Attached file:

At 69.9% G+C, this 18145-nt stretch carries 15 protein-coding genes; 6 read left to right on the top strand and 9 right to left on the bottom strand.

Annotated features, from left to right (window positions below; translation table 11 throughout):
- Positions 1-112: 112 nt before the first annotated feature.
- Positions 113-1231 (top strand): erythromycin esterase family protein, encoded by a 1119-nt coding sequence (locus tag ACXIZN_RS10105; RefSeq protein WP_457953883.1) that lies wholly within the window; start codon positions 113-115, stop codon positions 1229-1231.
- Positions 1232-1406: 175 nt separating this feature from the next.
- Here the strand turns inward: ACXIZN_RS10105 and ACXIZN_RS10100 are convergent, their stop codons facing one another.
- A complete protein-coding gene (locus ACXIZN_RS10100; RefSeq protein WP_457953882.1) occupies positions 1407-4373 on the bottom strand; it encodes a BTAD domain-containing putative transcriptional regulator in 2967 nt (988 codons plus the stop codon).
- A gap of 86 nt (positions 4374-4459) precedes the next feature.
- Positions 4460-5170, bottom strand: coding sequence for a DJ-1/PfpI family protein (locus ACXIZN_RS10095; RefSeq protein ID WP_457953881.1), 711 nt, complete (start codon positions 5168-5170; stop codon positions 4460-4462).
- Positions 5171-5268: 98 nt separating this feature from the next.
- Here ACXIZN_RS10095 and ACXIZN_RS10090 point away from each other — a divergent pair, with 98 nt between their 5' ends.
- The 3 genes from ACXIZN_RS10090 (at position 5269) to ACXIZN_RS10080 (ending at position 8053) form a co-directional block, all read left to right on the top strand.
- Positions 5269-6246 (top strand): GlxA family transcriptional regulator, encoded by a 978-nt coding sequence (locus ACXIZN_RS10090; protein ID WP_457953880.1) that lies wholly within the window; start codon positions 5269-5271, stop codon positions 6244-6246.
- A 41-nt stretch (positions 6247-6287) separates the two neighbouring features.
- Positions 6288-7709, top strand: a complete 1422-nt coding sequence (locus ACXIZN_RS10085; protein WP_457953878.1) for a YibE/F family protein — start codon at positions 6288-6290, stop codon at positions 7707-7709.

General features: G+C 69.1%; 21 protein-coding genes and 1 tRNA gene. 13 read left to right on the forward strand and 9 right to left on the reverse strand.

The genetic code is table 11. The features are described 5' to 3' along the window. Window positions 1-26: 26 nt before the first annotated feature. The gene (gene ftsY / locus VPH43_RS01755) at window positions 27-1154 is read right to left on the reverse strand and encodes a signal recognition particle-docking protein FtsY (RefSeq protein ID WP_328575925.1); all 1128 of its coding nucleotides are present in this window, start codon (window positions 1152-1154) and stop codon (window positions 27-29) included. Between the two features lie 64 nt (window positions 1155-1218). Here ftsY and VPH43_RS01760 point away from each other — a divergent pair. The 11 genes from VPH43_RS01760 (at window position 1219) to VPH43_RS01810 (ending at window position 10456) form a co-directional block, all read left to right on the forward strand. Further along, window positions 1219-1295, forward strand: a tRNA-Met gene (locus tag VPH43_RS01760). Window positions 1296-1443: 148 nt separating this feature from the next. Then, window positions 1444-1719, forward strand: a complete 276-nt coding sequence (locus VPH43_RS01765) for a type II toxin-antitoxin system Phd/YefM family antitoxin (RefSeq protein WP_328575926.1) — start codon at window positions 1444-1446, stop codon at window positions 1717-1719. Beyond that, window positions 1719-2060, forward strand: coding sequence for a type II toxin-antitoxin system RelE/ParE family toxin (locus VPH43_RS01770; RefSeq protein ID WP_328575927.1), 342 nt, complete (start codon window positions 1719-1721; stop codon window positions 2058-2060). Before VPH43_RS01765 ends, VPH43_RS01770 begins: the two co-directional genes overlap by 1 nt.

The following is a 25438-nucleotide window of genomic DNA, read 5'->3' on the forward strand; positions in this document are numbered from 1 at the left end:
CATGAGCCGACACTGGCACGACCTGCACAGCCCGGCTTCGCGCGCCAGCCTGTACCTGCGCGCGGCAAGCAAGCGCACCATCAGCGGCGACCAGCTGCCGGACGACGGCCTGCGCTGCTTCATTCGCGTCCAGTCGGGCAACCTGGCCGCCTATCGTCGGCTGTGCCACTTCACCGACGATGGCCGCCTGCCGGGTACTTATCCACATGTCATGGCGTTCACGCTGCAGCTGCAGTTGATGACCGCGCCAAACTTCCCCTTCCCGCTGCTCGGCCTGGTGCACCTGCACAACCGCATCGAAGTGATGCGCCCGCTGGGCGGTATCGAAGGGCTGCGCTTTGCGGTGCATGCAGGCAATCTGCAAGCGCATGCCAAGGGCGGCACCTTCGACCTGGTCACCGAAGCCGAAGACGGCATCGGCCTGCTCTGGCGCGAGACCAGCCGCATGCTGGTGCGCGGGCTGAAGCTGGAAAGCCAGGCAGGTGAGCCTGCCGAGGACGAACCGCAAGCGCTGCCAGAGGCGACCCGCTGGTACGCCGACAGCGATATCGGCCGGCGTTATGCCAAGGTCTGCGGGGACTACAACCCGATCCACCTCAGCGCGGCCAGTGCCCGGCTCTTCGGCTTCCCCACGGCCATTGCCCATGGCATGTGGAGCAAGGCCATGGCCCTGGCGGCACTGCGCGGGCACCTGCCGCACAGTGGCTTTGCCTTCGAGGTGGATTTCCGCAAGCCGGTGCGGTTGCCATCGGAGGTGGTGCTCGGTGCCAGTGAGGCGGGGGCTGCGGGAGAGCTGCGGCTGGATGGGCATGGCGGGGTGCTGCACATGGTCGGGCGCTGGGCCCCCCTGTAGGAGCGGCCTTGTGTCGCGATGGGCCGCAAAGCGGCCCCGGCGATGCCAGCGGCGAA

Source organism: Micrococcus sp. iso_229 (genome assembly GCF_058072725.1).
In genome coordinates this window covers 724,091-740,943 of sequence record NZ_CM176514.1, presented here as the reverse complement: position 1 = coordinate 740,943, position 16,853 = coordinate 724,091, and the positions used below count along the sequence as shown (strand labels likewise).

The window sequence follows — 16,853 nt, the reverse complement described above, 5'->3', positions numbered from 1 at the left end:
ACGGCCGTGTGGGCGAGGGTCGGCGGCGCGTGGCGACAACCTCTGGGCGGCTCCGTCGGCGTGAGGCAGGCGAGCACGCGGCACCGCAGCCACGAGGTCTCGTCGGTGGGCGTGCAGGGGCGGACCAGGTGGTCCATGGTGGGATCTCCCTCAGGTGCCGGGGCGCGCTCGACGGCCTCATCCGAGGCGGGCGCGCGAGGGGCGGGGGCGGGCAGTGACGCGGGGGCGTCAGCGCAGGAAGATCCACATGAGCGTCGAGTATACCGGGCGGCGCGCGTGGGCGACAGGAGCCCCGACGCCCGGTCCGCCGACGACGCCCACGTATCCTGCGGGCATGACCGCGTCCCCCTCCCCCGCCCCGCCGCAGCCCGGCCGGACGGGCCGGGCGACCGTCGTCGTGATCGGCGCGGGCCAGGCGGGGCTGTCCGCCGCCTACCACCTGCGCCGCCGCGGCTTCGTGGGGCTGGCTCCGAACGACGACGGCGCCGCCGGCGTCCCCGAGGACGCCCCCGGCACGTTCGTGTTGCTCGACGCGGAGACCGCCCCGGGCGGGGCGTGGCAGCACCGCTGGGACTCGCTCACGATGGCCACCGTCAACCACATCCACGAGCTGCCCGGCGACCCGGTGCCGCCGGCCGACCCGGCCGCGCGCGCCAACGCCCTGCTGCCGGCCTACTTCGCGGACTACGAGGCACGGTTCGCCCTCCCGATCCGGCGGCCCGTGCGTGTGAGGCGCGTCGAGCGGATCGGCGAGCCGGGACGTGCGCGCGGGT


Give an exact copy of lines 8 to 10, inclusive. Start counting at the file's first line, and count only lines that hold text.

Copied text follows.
- A gap of 86 nt (positions 4374-4459) precedes the next feature.
- Positions 4460-5170, bottom strand: coding sequence for a DJ-1/PfpI family protein (locus ACXIZN_RS10095; RefSeq protein ID WP_457953881.1), 711 nt, complete (start codon positions 5168-5170; stop codon positions 4460-4462).
- Positions 5171-5268: 98 nt separating this feature from the next.